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Walnuts are super healthy for you, so why not celebrate National Walnut Day with some homemade Maple Walnut Butter with Pie Crust Chips?
I got to go on a field trip! One with other adults. No school buses, no whining children. An adult field trip!
I totally want to tell you all about this amazing, fantabulous, to die for Maple Walnut Butter. But hang on, I want to talk about walnuts first, mmmkay?
Today, May 17, is National Walnut Day. To celebrate, the California Farm Water Coalition invited me and a few other local Sacramento bloggers to accompany them on a Walnut Farm tour. Did you know that walnuts grown in California account for 99% of the commercial U.S. supply? And that they provide 70% of the world trade?
And so many of the orchards are right in my back yard!
Along with the Farm Water Coalition and my new friend Melissa from Pretty Yummy Foods, we headed to Winters to visit Lester Farms. Stan Lester and his family have been farming since the 1800s, and settled in Winters in the mid 1900s. Our tour was actually given by Todd, who runs another walnut farm locally, Ramos Farms. His family has been at it since the 1930s.
I’ve driven past orchards all my life. Up and down I-5 and U.S. 101 on the way to LA and up to Oregon and Washington. I’ve never thought too much about them except to wonder what they grow.
I bet a lot of them are growing walnuts!
This is the orchard we got to see. It’s kind of magnificent up close.
It takes a lot of water to keep these trees alive – and for good reason. Our farms are one of the top users of water in the state, but they are also the top conservationists. The food they grow is the food we eat. As the California Farm Water Coalition says…Food Grows Where Water Flows!
Without water going to these farms we would have no food. California is a huge crop producing state – and they produce crops for so many places in the country. Like Walnuts!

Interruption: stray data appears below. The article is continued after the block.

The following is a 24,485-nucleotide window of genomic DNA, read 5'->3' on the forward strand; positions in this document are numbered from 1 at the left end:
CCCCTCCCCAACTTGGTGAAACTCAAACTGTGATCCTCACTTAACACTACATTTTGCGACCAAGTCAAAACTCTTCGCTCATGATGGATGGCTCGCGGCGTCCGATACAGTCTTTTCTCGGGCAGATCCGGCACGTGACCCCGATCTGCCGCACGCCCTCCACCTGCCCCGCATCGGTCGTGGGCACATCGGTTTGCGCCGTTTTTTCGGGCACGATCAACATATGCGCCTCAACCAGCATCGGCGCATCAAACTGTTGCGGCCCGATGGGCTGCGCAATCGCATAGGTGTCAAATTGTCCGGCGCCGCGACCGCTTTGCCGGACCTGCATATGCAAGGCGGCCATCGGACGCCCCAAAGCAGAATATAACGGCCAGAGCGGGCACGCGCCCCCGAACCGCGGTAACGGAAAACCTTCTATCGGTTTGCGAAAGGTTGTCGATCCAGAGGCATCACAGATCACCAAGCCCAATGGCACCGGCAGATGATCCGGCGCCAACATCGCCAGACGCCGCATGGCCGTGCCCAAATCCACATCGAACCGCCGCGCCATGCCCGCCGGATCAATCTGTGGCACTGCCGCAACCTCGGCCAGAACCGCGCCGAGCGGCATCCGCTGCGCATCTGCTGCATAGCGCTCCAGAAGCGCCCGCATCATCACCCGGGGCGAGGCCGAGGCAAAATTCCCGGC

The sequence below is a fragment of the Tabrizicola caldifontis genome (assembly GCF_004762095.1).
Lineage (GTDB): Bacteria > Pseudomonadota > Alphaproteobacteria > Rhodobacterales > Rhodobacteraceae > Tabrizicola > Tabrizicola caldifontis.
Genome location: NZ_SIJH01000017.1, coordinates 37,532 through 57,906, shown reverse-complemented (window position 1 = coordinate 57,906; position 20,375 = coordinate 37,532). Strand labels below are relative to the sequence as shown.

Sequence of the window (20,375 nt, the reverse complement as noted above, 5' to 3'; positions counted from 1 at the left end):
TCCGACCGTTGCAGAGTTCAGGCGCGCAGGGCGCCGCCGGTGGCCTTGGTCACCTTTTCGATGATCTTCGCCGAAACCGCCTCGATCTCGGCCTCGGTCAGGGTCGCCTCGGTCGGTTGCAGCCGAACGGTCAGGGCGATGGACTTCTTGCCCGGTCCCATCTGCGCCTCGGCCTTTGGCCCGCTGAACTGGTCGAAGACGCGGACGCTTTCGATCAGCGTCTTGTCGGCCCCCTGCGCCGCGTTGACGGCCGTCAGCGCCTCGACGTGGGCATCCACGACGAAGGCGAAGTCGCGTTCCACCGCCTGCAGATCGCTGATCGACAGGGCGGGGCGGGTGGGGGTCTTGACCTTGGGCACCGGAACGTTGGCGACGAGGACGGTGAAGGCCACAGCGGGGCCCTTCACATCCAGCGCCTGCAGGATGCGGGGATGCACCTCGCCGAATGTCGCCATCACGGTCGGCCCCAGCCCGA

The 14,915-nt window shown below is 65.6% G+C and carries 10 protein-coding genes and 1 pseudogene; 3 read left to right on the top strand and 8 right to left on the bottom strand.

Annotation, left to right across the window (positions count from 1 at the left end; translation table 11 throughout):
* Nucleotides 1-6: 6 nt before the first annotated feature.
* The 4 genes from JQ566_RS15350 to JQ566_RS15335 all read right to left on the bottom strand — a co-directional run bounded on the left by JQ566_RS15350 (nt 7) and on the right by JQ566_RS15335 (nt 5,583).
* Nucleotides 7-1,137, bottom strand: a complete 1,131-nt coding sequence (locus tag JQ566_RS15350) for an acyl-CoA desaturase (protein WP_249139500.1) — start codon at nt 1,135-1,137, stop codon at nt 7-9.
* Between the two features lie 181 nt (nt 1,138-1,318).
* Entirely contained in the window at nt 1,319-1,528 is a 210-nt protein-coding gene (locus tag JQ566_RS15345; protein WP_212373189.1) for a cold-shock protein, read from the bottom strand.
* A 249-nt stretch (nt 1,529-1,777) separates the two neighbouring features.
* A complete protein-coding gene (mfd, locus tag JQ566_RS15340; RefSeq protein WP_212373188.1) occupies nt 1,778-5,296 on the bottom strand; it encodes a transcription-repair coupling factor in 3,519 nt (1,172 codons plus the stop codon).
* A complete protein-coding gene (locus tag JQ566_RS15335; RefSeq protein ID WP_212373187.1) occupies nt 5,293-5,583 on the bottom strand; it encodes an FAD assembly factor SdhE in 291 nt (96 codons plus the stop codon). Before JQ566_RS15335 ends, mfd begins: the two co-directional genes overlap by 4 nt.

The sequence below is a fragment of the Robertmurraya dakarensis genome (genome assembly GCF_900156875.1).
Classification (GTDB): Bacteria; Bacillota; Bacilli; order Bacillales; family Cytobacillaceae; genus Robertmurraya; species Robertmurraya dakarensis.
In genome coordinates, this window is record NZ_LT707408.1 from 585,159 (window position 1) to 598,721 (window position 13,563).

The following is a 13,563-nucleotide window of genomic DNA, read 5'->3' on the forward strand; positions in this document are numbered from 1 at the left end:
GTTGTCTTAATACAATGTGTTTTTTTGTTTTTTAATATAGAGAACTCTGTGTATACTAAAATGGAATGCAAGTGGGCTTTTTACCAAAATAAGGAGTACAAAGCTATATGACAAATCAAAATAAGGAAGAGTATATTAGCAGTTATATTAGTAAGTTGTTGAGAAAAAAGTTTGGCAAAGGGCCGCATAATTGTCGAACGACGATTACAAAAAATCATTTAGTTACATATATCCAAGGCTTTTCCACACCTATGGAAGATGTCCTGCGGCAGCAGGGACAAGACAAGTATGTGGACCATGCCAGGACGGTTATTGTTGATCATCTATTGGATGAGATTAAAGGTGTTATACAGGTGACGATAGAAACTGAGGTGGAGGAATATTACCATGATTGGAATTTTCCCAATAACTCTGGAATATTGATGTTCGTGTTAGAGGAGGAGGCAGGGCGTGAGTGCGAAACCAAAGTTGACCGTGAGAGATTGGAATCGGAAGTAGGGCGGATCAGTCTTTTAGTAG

Walnuts have a green shell when they are on the tree. There are so many kinds of walnut trees and each one has it’s own rules for growth: amount of water needed, amount of sunlight needed. During harvest in the fall, the walnuts come off the trees looking like this:
I cannot imagine working an orchard before the technology they use today. Today they have a machine to shake the trees, to sweep up the walnuts that have shaken to the ground, and even one to “vacuum” them up. Before all that they had to pick them up – by hand.
After our tour of the orchard, we got to go into Winters and have lunch at the Lester Bakery. OMG people, if you ever get to go to Winters, California, GO THERE FOR LUNCH.
I seriously wanted one of everything. Those maple things on the bottom left were as big as my head.
We got to have dessert before lunch. This was my favorite part, obvi. Brownies with walnuts, oat bars with walnuts, and walnut shortbread with frosting in the middle. (FYI – those WILL be copycatted. Just wait…)
After lunch we got to visit the Mariani Nut packaging plant. Mariani’s takes in the walnuts from the growers in the area. They come in the shell, with the green outside removed. Then they remove the shells, sort the nuts, and package them to sell.
Did you know that “blonde” walnuts are more liked than the darker ones? The machines can actually sort out the darker walnut pieces. That’s kind of amazing.
Mariani’s packages their own brand (if you shop here locally in Sacramento, you may have seen them at Raley’s). But they also package for another store you might recognize: